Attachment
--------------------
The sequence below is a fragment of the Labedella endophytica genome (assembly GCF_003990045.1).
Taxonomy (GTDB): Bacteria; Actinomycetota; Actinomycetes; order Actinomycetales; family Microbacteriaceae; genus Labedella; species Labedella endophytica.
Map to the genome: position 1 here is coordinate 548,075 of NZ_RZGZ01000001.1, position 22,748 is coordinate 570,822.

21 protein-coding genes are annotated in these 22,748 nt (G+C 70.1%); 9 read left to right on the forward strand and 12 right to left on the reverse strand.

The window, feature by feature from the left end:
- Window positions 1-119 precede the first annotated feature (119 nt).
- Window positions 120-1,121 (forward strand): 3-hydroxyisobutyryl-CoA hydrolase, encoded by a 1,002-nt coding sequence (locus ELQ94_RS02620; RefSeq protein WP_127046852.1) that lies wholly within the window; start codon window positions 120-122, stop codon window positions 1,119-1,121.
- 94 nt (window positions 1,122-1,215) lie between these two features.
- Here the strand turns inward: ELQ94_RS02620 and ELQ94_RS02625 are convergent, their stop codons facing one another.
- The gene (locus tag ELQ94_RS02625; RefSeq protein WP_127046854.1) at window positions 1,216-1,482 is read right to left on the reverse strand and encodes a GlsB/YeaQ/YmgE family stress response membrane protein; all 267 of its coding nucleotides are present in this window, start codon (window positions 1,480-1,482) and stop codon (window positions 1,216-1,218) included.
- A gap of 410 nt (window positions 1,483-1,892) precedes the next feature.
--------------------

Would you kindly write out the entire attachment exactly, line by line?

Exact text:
The sequence below is a fragment of the Labedella endophytica genome (assembly GCF_003990045.1).
Taxonomy (GTDB): Bacteria; Actinomycetota; Actinomycetes; order Actinomycetales; family Microbacteriaceae; genus Labedella; species Labedella endophytica.
Map to the genome: position 1 here is coordinate 548,075 of NZ_RZGZ01000001.1, position 22,748 is coordinate 570,822.

21 protein-coding genes are annotated in these 22,748 nt (G+C 70.1%); 9 read left to right on the forward strand and 12 right to left on the reverse strand.

The window, feature by feature from the left end:
- Window positions 1-119 precede the first annotated feature (119 nt).
- Window positions 120-1,121 (forward strand): 3-hydroxyisobutyryl-CoA hydrolase, encoded by a 1,002-nt coding sequence (locus ELQ94_RS02620; RefSeq protein WP_127046852.1) that lies wholly within the window; start codon window positions 120-122, stop codon window positions 1,119-1,121.
- 94 nt (window positions 1,122-1,215) lie between these two features.
- Here the strand turns inward: ELQ94_RS02620 and ELQ94_RS02625 are convergent, their stop codons facing one another.
- The gene (locus tag ELQ94_RS02625; RefSeq protein WP_127046854.1) at window positions 1,216-1,482 is read right to left on the reverse strand and encodes a GlsB/YeaQ/YmgE family stress response membrane protein; all 267 of its coding nucleotides are present in this window, start codon (window positions 1,480-1,482) and stop codon (window positions 1,216-1,218) included.
- A gap of 410 nt (window positions 1,483-1,892) precedes the next feature.